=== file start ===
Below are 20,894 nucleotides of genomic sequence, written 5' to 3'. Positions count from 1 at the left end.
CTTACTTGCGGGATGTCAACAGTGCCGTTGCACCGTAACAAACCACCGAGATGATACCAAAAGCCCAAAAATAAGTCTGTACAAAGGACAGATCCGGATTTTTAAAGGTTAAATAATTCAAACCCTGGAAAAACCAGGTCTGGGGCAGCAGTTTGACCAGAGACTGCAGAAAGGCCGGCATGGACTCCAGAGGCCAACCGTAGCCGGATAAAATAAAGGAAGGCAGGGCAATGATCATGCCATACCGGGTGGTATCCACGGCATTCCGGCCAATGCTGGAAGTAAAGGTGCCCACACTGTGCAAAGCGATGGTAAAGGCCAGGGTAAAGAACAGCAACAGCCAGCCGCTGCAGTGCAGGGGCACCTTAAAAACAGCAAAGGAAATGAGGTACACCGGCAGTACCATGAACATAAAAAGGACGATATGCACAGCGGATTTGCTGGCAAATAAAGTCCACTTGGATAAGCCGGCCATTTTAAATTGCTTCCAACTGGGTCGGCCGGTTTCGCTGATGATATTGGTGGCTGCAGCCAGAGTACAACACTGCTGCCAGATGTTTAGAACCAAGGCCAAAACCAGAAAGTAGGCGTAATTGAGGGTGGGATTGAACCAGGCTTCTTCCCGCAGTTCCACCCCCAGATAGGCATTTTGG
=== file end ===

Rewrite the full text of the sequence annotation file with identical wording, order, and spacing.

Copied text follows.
Below are 20,894 nucleotides of genomic sequence, written 5' to 3'. Positions count from 1 at the left end.
CTTACTTGCGGGATGTCAACAGTGCCGTTGCACCGTAACAAACCACCGAGATGATACCAAAAGCCCAAAAATAAGTCTGTACAAAGGACAGATCCGGATTTTTAAAGGTTAAATAATTCAAACCCTGGAAAAACCAGGTCTGGGGCAGCAGTTTGACCAGAGACTGCAGAAAGGCCGGCATGGACTCCAGAGGCCAACCGTAGCCGGATAAAATAAAGGAAGGCAGGGCAATGATCATGCCATACCGGGTGGTATCCACGGCATTCCGGCCAATGCTGGAAGTAAAGGTGCCCACACTGTGCAAAGCGATGGTAAAGGCCAGGGTAAAGAACAGCAACAGCCAGCCGCTGCAGTGCAGGGGCACCTTAAAAACAGCAAAGGAAATGAGGTACACCGGCAGTACCATGAACATAAAAAGGACGATATGCACAGCGGATTTGCTGGCAAATAAAGTCCACTTGGATAAGCCGGCCATTTTAAATTGCTTCCAACTGGGTCGGCCGGTTTCGCTGATGATATTGGTGGCTGCAGCCAGAGTACAACACTGCTGCCAGATGTTTAGAACCAAGGCCAAAACCAGAAAGTAGGCGTAATTGAGGGTGGGATTGAACCAGGCTTCTTCCCGCAGTTCCACCCCCAGATAGGCATTTTGG